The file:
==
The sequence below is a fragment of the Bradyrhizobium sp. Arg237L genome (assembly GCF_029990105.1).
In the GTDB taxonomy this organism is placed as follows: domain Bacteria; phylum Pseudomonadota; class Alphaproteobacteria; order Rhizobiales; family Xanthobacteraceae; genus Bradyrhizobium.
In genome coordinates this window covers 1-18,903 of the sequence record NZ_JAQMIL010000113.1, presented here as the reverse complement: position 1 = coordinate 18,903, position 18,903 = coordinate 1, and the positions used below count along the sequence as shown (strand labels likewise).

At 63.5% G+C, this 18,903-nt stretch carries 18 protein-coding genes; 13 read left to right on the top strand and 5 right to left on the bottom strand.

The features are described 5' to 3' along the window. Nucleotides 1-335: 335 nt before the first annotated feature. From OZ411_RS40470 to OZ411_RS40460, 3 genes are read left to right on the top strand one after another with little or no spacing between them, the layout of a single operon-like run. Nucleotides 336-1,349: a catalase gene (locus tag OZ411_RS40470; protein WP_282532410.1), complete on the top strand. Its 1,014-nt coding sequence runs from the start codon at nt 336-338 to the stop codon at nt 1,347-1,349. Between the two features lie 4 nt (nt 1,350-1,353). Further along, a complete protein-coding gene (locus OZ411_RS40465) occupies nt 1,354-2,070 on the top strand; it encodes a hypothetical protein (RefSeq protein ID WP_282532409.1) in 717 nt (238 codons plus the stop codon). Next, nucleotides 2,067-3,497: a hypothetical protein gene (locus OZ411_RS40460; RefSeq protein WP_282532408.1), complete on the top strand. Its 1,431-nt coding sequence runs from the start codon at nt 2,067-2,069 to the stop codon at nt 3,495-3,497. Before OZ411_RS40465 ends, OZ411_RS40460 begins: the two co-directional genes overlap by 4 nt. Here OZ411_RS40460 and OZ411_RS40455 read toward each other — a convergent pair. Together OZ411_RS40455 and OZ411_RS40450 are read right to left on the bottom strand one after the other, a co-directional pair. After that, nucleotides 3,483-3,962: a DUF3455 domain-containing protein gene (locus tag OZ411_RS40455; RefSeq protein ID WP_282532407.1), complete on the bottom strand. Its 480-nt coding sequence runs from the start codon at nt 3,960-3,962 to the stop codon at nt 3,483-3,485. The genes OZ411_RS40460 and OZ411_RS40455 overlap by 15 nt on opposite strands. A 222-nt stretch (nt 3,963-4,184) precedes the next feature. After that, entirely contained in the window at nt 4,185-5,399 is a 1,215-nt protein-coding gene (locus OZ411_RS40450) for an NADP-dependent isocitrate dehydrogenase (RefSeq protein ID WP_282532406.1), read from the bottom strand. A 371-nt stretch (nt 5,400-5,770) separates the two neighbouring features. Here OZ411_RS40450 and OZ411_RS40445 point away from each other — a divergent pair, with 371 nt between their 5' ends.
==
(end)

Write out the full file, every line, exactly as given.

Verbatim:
The sequence below is a fragment of the Bradyrhizobium sp. Arg237L genome (assembly GCF_029990105.1).
In the GTDB taxonomy this organism is placed as follows: domain Bacteria; phylum Pseudomonadota; class Alphaproteobacteria; order Rhizobiales; family Xanthobacteraceae; genus Bradyrhizobium.
In genome coordinates this window covers 1-18,903 of the sequence record NZ_JAQMIL010000113.1, presented here as the reverse complement: position 1 = coordinate 18,903, position 18,903 = coordinate 1, and the positions used below count along the sequence as shown (strand labels likewise).

At 63.5% G+C, this 18,903-nt stretch carries 18 protein-coding genes; 13 read left to right on the top strand and 5 right to left on the bottom strand.

The features are described 5' to 3' along the window. Nucleotides 1-335: 335 nt before the first annotated feature. From OZ411_RS40470 to OZ411_RS40460, 3 genes are read left to right on the top strand one after another with little or no spacing between them, the layout of a single operon-like run. Nucleotides 336-1,349: a catalase gene (locus tag OZ411_RS40470; protein WP_282532410.1), complete on the top strand. Its 1,014-nt coding sequence runs from the start codon at nt 336-338 to the stop codon at nt 1,347-1,349. Between the two features lie 4 nt (nt 1,350-1,353). Further along, a complete protein-coding gene (locus OZ411_RS40465) occupies nt 1,354-2,070 on the top strand; it encodes a hypothetical protein (RefSeq protein ID WP_282532409.1) in 717 nt (238 codons plus the stop codon). Next, nucleotides 2,067-3,497: a hypothetical protein gene (locus OZ411_RS40460; RefSeq protein WP_282532408.1), complete on the top strand. Its 1,431-nt coding sequence runs from the start codon at nt 2,067-2,069 to the stop codon at nt 3,495-3,497. Before OZ411_RS40465 ends, OZ411_RS40460 begins: the two co-directional genes overlap by 4 nt. Here OZ411_RS40460 and OZ411_RS40455 read toward each other — a convergent pair. Together OZ411_RS40455 and OZ411_RS40450 are read right to left on the bottom strand one after the other, a co-directional pair. After that, nucleotides 3,483-3,962: a DUF3455 domain-containing protein gene (locus tag OZ411_RS40455; RefSeq protein ID WP_282532407.1), complete on the bottom strand. Its 480-nt coding sequence runs from the start codon at nt 3,960-3,962 to the stop codon at nt 3,483-3,485. The genes OZ411_RS40460 and OZ411_RS40455 overlap by 15 nt on opposite strands. A 222-nt stretch (nt 3,963-4,184) precedes the next feature. After that, entirely contained in the window at nt 4,185-5,399 is a 1,215-nt protein-coding gene (locus OZ411_RS40450) for an NADP-dependent isocitrate dehydrogenase (RefSeq protein ID WP_282532406.1), read from the bottom strand. A 371-nt stretch (nt 5,400-5,770) separates the two neighbouring features. Here OZ411_RS40450 and OZ411_RS40445 point away from each other — a divergent pair, with 371 nt between their 5' ends.